The problem I always see is that these are carefully designed, university-run day care centers. So how do you extend the “best practices”? By forcing day care workers to get education school certification? By requiring them to be literate? What? For every requirement you add you’ve just put your day care out of the reach of a lot of people. Are you going to make it free? With what pot of cash?
There’s a really disturbing verb in the Executive Summary under “Policy Implications”
The Abecedarian study began treatment in early infancy, emphasizing the importance of providing a learning environment for children from the very beginning of life. my emphasis
“Treatment?” Oh, dear.
I’m usually pleased to say that Hobart College has a special relationship with Trinity Church, Wall Street; Bishop Hobart was the rector of Trinity Church, and the support of the Trinity Vestry was very helpful many times in the first 40 years (at least) of the College. From my professional point of view I enjoy the connection because it’s one of the most significant Gothic revival churches in America (there are almost no photographs of the building on their own site, so I link to Wikipedia), designed by Richard Upjohn. Hobart and Geneva have a long relationship with the Upjohn family, too (at least 5 credited buildings in town, and the firm did work for us as late as World War II).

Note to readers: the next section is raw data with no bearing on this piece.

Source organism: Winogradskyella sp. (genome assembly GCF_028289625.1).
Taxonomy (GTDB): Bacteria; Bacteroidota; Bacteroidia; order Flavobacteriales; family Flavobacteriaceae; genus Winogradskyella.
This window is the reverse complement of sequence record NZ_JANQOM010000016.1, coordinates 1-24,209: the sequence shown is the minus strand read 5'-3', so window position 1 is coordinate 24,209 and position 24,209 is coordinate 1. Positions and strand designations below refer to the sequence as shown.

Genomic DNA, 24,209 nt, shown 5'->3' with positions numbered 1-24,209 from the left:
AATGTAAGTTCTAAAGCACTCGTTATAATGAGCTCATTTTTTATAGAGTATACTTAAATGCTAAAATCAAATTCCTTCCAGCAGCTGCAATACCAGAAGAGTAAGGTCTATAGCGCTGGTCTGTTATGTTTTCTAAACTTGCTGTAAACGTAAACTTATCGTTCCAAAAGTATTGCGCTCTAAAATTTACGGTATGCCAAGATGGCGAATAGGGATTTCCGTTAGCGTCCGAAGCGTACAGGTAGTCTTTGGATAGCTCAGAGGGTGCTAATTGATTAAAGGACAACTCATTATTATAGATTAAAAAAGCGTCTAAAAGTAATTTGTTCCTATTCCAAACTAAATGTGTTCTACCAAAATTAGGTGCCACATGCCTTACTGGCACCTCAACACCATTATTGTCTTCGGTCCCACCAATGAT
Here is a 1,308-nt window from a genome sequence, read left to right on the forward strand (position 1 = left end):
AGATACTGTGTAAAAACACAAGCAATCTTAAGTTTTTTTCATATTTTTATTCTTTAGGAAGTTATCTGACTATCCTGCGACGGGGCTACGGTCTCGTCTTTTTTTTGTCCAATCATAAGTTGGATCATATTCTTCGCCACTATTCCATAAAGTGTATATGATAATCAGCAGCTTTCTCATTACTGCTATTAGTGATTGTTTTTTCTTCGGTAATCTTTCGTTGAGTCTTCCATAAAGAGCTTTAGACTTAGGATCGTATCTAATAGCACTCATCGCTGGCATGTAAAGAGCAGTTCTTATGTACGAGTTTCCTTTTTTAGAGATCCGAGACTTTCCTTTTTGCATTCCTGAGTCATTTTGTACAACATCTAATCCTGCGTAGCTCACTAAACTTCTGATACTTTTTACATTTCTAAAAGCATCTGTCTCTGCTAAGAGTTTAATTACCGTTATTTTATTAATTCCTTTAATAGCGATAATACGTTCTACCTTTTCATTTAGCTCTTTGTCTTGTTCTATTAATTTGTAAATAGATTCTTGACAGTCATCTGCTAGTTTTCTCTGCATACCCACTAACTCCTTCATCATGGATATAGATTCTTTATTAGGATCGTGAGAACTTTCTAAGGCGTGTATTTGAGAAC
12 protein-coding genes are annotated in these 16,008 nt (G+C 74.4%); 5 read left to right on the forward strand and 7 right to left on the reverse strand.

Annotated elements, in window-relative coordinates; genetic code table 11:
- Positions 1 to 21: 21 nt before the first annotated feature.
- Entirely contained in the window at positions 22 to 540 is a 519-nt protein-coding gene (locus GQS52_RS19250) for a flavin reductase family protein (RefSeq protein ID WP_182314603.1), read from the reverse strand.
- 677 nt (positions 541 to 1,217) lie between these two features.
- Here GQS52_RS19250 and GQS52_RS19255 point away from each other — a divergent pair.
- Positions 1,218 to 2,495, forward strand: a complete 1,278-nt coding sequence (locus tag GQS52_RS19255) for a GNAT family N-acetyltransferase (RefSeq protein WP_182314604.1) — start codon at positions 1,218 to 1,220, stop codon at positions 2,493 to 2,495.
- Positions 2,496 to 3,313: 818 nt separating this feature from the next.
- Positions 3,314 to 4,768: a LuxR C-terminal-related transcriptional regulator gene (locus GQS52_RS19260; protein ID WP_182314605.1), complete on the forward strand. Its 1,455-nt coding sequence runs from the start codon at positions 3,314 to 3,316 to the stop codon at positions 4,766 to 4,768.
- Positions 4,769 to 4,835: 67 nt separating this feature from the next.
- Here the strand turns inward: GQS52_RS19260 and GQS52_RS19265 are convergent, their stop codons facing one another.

This week I’m distracted from all that by their clown ministry. There’s the Clown Worship on Trinity Sunday Then I go to their own site and see the photo set of Bom Bean, the Parish Clown. A Clown-in-Residence? On Wall Street? How – umm – pastoral. He’s the celebrant at the Clown Eucharist.
The saddest thing is the solemnity on the faces of most of the celebrants. I mean, if you’re going to wear a pair of horns to the altar you should at least look like you’re enjoying it. And if you don’t enjoy it, why not stick to the fancy get-up that I can only imagine one of the richest Episcopal parishes in America must own.
Oh, and let’s not justify this with the Juggler of Nôtre-Dame — he did his act at night and (he thought) alone. Someone was watching, but he wasn’t performing at the Mass. Not a precedent. Besides the fact that the “Juggler of Nôtre-Dame” is a nineteenth century short story. I’m not aware of a medieval source.